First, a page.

For Immediate Release
Melinda St. Louis, Deputy Director, 202-441-7579
New Debt for Disaster for Pakistan?
Jubilee USA Network Calls for Immediate Debt Service Moratorium in Response to Disaster, Assistance in Grant Form
WASHINGTON - Jubilee USA Network, an alliance of more than 75 religious
denominations, human rights groups, and development agencies, raised
concern over the World Bank and Asian Development Bank’s recent
announcements to provide Pakistan with a $900 million and $2 billion
loan respectively. Pakistan already pays $3 billion a year in debt
service, carrying a foreign debt totaling $54 billion, and now risks a
new debt crisis in the face of the worst natural disaster in its
“Pakistan must be able to mobilize all available resources toward
recovery,” stated Eric LeCompte, Executive Director of Jubilee USA
Network. “Instead of sending billions in debt service out of the
country, Pakistan should be able to invest those resources in relief and
recovery for its people. Furthermore, the international community
should provide grant support instead of new loans that will push the
country further into debt,” he added.
Despite initial estimates pricing Pakistan’s recovery at $20 billion
over the next five years, only a fraction of needed assistance has been
forthcoming from the international community. Jubilee USA applauds the
Obama administration for promising $150 million in flood aid thus far,
yet also calls on the administration to take leadership in ensuring that
needed assistance does not add to the country’s already staggering debt
burden, hindering future development.
As part of a comprehensive relief and recovery plan, the Administration should:
Call on all bilateral and multilateral creditors to immediately
institute at least a two year moratorium with no accrued interest on all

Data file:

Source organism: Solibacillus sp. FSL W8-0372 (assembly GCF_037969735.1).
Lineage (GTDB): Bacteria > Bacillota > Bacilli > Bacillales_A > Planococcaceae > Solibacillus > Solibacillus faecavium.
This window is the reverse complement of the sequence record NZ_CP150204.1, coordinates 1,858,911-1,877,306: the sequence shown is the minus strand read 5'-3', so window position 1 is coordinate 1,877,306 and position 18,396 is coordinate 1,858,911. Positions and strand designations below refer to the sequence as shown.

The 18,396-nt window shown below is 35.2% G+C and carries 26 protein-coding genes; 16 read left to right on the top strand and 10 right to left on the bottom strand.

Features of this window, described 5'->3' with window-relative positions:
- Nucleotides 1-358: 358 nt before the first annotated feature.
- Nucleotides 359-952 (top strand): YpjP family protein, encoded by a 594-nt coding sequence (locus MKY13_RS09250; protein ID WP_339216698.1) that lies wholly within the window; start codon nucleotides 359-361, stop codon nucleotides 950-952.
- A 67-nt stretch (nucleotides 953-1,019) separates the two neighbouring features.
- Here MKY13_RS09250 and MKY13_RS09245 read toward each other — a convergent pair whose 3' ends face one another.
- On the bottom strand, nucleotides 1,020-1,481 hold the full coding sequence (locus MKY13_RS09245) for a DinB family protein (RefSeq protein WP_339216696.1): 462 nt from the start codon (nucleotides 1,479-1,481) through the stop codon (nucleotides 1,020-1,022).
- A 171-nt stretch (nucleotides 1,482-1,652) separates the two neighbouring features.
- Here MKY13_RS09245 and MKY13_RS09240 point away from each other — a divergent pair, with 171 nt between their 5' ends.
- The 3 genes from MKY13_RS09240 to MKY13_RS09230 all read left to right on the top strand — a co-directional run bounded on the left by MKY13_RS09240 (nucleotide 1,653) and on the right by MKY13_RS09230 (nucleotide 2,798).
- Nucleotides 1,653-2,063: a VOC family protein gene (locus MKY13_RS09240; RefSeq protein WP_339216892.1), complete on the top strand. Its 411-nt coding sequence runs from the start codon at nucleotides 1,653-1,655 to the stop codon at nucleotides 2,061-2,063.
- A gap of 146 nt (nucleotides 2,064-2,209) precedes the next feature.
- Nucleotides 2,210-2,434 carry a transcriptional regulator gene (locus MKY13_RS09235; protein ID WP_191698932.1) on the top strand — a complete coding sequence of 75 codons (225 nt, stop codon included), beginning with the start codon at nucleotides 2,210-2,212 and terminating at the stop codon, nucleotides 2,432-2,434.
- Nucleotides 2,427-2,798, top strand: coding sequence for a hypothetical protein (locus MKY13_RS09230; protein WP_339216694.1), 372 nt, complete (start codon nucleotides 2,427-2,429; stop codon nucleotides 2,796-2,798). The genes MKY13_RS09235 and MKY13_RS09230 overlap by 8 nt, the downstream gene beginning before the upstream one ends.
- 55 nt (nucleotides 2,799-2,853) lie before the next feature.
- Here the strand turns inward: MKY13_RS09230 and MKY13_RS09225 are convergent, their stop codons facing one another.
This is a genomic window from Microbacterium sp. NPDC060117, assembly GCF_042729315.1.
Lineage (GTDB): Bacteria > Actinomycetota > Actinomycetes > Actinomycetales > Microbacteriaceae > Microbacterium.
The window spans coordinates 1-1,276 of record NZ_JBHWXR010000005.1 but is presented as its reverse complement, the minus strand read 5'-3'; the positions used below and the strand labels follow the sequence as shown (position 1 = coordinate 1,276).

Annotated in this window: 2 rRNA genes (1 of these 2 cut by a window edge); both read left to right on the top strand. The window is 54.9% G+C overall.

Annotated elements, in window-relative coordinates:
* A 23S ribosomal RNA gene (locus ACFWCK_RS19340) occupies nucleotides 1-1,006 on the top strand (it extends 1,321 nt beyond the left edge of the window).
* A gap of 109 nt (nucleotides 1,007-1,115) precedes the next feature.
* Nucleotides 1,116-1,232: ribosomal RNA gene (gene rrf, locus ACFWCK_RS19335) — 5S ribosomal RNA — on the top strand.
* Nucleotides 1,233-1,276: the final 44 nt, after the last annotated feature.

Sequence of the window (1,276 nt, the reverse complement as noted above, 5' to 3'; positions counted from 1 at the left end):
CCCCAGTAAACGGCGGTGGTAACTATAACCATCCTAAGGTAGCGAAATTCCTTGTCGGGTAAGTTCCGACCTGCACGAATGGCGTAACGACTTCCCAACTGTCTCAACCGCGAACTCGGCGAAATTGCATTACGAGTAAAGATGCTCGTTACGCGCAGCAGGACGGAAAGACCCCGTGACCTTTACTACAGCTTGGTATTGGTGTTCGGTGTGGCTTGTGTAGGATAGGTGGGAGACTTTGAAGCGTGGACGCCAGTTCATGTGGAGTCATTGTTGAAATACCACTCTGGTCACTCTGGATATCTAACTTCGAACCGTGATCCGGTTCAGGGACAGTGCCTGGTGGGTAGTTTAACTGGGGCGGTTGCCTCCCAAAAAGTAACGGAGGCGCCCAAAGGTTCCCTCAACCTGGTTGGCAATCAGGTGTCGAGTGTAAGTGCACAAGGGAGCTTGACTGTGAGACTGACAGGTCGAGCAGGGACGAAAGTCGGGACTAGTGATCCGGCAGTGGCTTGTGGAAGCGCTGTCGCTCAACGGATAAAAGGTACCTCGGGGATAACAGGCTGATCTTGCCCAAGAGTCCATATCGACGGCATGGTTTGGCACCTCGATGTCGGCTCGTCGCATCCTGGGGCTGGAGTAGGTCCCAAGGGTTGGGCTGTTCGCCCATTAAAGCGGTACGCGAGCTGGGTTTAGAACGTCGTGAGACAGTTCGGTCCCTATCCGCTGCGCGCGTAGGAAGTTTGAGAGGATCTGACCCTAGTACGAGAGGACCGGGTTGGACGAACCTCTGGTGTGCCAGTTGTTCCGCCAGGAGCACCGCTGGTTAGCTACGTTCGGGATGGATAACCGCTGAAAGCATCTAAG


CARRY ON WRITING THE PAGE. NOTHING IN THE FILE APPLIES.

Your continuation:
debt service payments from Pakistan. While this will free up $3
billion each year to direct toward the country’s initial recovery, the
moratorium should only be a first step toward auditing Pakistan’s debt
portfolio and negotiating definitive cancellation of Pakistan’s debt
stock, as is called for by Pakastani civil society.
The US should use its substantial voting power and influence on the
Boards of both the IMF, World Bank, and Asian Development Bank to secure
a moratorium from these creditors, secure immediate agreements by all
bilateral creditors to halt debt service payments, as well as negotiate
definitive debt cancellation. All of Pakistan's resources should be
directed at recovery, not repayment.
The international community has responded with debt service
moratoria and debt cancellation in the wake of massive human
catastrophes in the past: to Hurricane Mitch in Central America in 1998,
the countries devastated by the 2004 tsunami, and to Haiti’s
catastrophic earthquake in January 2010.
2. Ensure that emergency disaster-related assistance, wherever
possible, be in the form of grants instead of loans. Time and again,
countries facing tragedies like Pakistan’s catastrophic flooding are
forced to mortgage their future as they borrow for relief and recovery
efforts. Thus, the tragedy is magnified for years to come.
3. Lead efforts to establish up-front funding for climate
change-related disaster preparation. With early warning systems, risk
analysis, and preparation, Pakistan could have dramatically reduced the
damage caused. The United States and other historically high greenhouse
gas emitting countries must take responsibility for their climate debt
to those who are least responsible for, and most vulnerable to, climate